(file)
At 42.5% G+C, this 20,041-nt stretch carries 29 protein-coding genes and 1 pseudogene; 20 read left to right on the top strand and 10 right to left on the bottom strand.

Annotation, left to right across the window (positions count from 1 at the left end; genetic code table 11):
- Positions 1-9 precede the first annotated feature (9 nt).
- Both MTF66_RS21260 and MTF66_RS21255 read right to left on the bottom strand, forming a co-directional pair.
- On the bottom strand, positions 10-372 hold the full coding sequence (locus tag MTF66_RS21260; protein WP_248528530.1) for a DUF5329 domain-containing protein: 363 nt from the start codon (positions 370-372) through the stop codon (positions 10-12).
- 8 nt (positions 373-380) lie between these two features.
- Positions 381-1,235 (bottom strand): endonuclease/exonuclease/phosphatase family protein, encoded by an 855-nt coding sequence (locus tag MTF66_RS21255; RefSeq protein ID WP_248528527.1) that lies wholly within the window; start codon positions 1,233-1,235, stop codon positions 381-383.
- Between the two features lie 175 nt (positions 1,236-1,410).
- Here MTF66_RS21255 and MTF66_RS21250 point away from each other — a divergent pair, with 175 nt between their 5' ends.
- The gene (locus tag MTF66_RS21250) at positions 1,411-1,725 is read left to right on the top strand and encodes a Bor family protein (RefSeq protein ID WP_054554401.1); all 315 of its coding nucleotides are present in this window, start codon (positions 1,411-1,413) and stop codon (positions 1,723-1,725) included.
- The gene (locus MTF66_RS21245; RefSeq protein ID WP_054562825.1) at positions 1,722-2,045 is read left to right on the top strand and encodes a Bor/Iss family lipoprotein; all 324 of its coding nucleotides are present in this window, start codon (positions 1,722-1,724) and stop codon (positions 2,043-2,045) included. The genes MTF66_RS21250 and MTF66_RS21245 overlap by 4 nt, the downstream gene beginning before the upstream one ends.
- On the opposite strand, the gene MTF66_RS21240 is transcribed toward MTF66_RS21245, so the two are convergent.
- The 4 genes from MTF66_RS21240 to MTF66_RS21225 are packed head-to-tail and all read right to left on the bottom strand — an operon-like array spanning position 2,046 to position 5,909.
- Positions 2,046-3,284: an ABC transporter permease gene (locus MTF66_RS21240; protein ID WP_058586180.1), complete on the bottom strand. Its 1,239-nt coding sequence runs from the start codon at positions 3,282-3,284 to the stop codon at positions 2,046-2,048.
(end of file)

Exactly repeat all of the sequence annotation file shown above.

At 42.5% G+C, this 20,041-nt stretch carries 29 protein-coding genes and 1 pseudogene; 20 read left to right on the top strand and 10 right to left on the bottom strand.

Annotation, left to right across the window (positions count from 1 at the left end; genetic code table 11):
- Positions 1-9 precede the first annotated feature (9 nt).
- Both MTF66_RS21260 and MTF66_RS21255 read right to left on the bottom strand, forming a co-directional pair.
- On the bottom strand, positions 10-372 hold the full coding sequence (locus tag MTF66_RS21260; protein WP_248528530.1) for a DUF5329 domain-containing protein: 363 nt from the start codon (positions 370-372) through the stop codon (positions 10-12).
- 8 nt (positions 373-380) lie between these two features.
- Positions 381-1,235 (bottom strand): endonuclease/exonuclease/phosphatase family protein, encoded by an 855-nt coding sequence (locus tag MTF66_RS21255; RefSeq protein ID WP_248528527.1) that lies wholly within the window; start codon positions 1,233-1,235, stop codon positions 381-383.
- Between the two features lie 175 nt (positions 1,236-1,410).
- Here MTF66_RS21255 and MTF66_RS21250 point away from each other — a divergent pair, with 175 nt between their 5' ends.
- The gene (locus tag MTF66_RS21250) at positions 1,411-1,725 is read left to right on the top strand and encodes a Bor family protein (RefSeq protein ID WP_054554401.1); all 315 of its coding nucleotides are present in this window, start codon (positions 1,411-1,413) and stop codon (positions 1,723-1,725) included.
- The gene (locus MTF66_RS21245; RefSeq protein ID WP_054562825.1) at positions 1,722-2,045 is read left to right on the top strand and encodes a Bor/Iss family lipoprotein; all 324 of its coding nucleotides are present in this window, start codon (positions 1,722-1,724) and stop codon (positions 2,043-2,045) included. The genes MTF66_RS21250 and MTF66_RS21245 overlap by 4 nt, the downstream gene beginning before the upstream one ends.
- On the opposite strand, the gene MTF66_RS21240 is transcribed toward MTF66_RS21245, so the two are convergent.
- The 4 genes from MTF66_RS21240 to MTF66_RS21225 are packed head-to-tail and all read right to left on the bottom strand — an operon-like array spanning position 2,046 to position 5,909.
- Positions 2,046-3,284: an ABC transporter permease gene (locus MTF66_RS21240; protein ID WP_058586180.1), complete on the bottom strand. Its 1,239-nt coding sequence runs from the start codon at positions 3,282-3,284 to the stop codon at positions 2,046-2,048.